Tag Archives: javascript

The Web Doesn’t Suck

The web-world has been awash with the the sounding trumpets of the next round of battles in the long war to web perfection (whatever that may be). With the battle over web standards ending, the dust barely settled, new combatants and their champions are lining up and taking aim. As of late we have had, HTML 5 vs. Flash, CSS3 vs. its naysayers, and h.264 vs. Ogg Theora vs. V8. Of course, these are all the proxy wars being fought so that the real competitors, the browser makers themselves, don’t actually have to quantitatively prove whose browser is better, because honestly, what average user cares about Javascript execution time and page render speed when differences are measured in milliseconds? Barely registered by normal human perception!

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Cached Javascript Libraries

This is an extremely geeky blog entry, so unless you are into things like Javascript and web design and development, feel free to skip, I won’t be offended.

Ok with that out of the way, I hope the rest of the audience comes away thinking about all of this. In the past five (or fewer) years, we have finally seen a committed effort to transition the web into an interaction-rich user experience. This is in part due to concentrated efforts to make Javascript a more functional, cleaner language, which has resulted in the reciprocal effect of faster Javascript engines, starting a new self-perpetuating cycle of invigorating the ecosystem. Why we are seeing a Javascript explosion is because even though you are able to craft interaction-rich experiences with Flash, Javascript is a) Free, b) Ubiquitous (all major browsers come standard with a Javascript engine; as of now only Chrome comes with Flash) and c) relatively painless, mapping directly onto the HTML document model.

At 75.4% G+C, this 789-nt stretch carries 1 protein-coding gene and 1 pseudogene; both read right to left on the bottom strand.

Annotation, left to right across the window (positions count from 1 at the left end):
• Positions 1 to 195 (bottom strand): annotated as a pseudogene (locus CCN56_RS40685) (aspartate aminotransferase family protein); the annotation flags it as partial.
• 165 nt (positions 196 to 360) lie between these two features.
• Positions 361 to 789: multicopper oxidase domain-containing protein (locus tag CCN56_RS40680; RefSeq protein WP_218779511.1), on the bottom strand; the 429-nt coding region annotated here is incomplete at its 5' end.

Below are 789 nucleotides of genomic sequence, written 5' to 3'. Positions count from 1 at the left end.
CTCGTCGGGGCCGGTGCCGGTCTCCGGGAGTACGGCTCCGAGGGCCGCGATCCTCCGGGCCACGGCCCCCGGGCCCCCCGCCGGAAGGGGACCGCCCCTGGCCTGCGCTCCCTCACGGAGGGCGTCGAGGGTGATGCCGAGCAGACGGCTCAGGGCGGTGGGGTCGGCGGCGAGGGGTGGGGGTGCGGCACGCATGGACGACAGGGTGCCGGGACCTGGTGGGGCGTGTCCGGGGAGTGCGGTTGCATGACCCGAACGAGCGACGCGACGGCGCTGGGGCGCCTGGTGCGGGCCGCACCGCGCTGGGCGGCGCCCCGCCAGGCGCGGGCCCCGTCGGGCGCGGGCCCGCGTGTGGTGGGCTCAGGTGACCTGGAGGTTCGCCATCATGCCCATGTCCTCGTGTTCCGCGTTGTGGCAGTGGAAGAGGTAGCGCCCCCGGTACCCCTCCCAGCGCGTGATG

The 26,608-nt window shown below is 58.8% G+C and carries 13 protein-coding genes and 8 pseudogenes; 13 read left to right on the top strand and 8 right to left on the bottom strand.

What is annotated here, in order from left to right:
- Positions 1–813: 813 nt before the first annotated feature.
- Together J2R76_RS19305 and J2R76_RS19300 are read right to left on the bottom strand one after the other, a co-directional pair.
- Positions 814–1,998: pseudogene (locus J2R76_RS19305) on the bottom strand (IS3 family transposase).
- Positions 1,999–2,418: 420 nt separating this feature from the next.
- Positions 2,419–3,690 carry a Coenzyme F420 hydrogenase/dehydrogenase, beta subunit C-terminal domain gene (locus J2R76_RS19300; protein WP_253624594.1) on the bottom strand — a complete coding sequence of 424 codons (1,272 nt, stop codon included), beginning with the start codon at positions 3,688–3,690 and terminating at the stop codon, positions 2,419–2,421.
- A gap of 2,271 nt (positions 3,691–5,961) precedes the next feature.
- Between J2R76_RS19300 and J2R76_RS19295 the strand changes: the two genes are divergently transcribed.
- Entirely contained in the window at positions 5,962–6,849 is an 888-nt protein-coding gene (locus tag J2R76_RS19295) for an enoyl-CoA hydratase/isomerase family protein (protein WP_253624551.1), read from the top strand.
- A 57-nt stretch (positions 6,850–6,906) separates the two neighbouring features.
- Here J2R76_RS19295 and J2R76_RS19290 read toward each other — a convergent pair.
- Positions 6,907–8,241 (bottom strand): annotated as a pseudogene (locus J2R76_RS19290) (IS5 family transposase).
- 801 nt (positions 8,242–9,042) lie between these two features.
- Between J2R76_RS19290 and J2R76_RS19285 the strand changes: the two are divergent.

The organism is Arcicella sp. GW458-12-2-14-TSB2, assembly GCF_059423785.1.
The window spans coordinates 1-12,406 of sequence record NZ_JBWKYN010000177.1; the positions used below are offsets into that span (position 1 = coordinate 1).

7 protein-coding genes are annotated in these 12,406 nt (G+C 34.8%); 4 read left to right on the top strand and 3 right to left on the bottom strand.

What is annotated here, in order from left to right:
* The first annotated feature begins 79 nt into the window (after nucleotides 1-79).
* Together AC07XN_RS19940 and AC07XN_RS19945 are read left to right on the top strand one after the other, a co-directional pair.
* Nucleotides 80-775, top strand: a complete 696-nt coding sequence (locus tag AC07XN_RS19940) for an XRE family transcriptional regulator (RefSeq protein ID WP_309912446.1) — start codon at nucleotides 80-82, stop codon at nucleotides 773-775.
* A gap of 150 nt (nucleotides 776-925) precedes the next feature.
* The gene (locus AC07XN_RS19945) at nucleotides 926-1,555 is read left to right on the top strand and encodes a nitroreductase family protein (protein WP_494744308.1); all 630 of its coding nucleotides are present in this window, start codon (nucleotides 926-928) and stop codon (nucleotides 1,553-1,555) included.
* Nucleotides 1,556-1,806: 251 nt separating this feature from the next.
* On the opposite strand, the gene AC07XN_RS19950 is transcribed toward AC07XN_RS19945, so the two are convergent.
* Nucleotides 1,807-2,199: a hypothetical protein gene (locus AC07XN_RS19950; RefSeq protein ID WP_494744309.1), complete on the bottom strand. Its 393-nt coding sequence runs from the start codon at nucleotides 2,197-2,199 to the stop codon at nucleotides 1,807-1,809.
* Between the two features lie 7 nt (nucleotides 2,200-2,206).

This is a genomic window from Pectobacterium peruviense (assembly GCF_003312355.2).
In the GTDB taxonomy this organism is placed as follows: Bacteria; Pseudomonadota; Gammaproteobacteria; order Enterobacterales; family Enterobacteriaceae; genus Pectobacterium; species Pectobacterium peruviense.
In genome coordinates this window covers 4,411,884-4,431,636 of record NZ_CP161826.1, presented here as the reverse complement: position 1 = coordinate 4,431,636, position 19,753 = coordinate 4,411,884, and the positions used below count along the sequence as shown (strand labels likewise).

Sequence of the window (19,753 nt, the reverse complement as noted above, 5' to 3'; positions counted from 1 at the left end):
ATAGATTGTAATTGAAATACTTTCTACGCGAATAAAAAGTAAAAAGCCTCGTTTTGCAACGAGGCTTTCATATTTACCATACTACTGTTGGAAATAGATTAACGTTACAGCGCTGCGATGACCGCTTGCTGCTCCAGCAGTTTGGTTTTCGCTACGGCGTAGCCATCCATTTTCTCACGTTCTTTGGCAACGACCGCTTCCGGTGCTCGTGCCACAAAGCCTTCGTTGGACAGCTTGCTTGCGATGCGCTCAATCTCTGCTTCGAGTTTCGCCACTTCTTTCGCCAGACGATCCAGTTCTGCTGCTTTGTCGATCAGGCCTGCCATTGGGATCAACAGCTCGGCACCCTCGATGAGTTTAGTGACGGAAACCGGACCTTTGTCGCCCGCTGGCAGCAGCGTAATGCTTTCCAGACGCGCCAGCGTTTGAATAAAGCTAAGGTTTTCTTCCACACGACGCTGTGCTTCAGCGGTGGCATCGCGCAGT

However there is an inherent drawback to crafting Javascript-heavy webpages that especially effects the browsing experience in poor-connectivity nations: everything from personal scripts to libraries must be loaded at run time. This is becoming a problem because most Javascript developers, myself included, are actually slowly become Javascript-[library-of-choice] developers. For example, I don’t develop in Javascript, I develop in JQuery. Or maybe the guy down the road develops in Prototype, and so forth.

As these libraries become even more ubiquitous and necessary, will it become worth overriding even the simple local caching option in your standard web browser of choice and instead implement an even longer term Javascript library unifier/cacher/updater/whatnot? A sort of Javascript pluguin a la Flash where the browser can maintain local versions of popular libraries and automatically redirect webpage requests for said libraries to the local cache before going over the pipes? This creates a long term reduction in transmission and would incrementally speed up load times on slow connections on a per page basis I would think.

Does this already exist and I am just missing it? Is it even worth it? Thoughts?

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